Cosmetically Challenged brewed by Tom won the Manchester Homebrew Expo 'A Beer For Manchester' competition. He's kindly shared some of his thoughts and experiences refining the recipe.
In Tom's own words:
First off thanks for all the organisation, Steve for giving his time and giving the brewery over and the judges for forcing down free beer.
It was a great afternoon and the feedback on 'A beer for Manchester' from the industry judges really useful and important.
So a New England IPA as a beer for Manchester?
Around Easter last year, I attended Aberdeen for a beer related event...
One of the brewery talks I went to and my beer of the day was Cloudwater's now infamous DIPA V3. I had had a few beers and seen the PR they were putting out but to be honest what I had had up to this point was a bit hit and miss. This was different!
Having become addicted to sticky West Cost hop bombs, this was my first beer of the style and a huge eye opener to the Vermont IPA and the use of English ale yeasts, bio transformation and much geekness beyond. Much discussion abounds if its a separate style or not, to me it is.
It lead me to googling recipes to give it a go and a brew of a mix between Mike Thormentire's two Soft and Juicy recipes on his blog.
This was my third rebrew and a year later it's everywhere with plenty of good recipes on the web.
The results of the first gave me my excuse to buy some cornies, Mk2 was great but too bitter and this my softest yet with a lower hop charge and US hops leading, given some disappointing and expensive Galaxy in Mk2.
I think four things make the beer what it is:
1. The yeast is the most important, the WLP4000 Vermont strain is popular and used by Cloudwater but I love WY1318. It's supposed to be the original Boddington's strain, it's also power house fermenter and easy to top crop and repitch. This gives the beer the peach aroma and compliments fruity hops so well.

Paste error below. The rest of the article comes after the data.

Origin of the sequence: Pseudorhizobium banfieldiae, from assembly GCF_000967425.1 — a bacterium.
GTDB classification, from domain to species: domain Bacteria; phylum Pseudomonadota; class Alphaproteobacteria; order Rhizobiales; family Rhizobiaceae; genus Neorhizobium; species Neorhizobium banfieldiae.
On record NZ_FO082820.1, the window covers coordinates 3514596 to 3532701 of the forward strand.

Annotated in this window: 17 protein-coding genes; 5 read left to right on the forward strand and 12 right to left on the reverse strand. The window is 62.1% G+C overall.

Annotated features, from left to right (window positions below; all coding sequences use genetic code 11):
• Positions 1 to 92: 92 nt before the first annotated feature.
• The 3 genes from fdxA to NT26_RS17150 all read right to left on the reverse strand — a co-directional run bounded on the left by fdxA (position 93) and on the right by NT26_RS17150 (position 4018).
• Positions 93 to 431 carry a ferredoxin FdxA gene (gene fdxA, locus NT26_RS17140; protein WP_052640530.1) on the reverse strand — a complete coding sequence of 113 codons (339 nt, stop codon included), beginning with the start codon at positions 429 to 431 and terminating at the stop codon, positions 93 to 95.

So a New England IPA is really a Mancunian pale ale, updated with buckets of new world hops. It's not for Indian export and it's not high in IBU.
I think 6.5%-7% is the sweet spot for me, enough alcohol to act as hop solvent but 9% is too high for something I want to enjoy a few pints of. The key benefit of brewing it myself means it's not £9 a pint even in a take-out can, so I just have to deal with the hangover and not bankruptcy!
2. We are lucky with such a neutral soft water in Manchester, it's much easier to add than take away ions. One of the main differences in my three brews has been the level of CaCl added. I started adding gypsum to my West coast and English ales to great impact and here also adding Calcium Chloride is important in this beer to round it out and give it the soft pallet.
If you haven't messed with water profiles, experiment with a beer (if you can get it to dissolve). You can do a taste test and add it after in different amounts and ratios with gypsum to a hoppy beer and see if you think it's worth the hassle.
3. Oats, Oats and f*ing stuck mash. The full mouth feel needs the silkiness oats add, just like they do to a Stout. I also added more wheat to counter the marris a bit as previously I used a mix of marris and lager or Golden Promise but it seems expensive at the moment.
4. You need quite a lot of hops! This beer worked out as 16g litre, so with small bags of expensive hops it is 60p a pint to brew.
A fruity lead is needed with the yeast adding loads, complimented by something with a bit of bite. I love Nelson Suavin and Simcoe and all three of my attempts have used these two as the whirlpool.
Whats my next challenge?
Now I just need to work out what I'm going to do with a bag of hay I've been given for the 'Will It Brew?' challenge.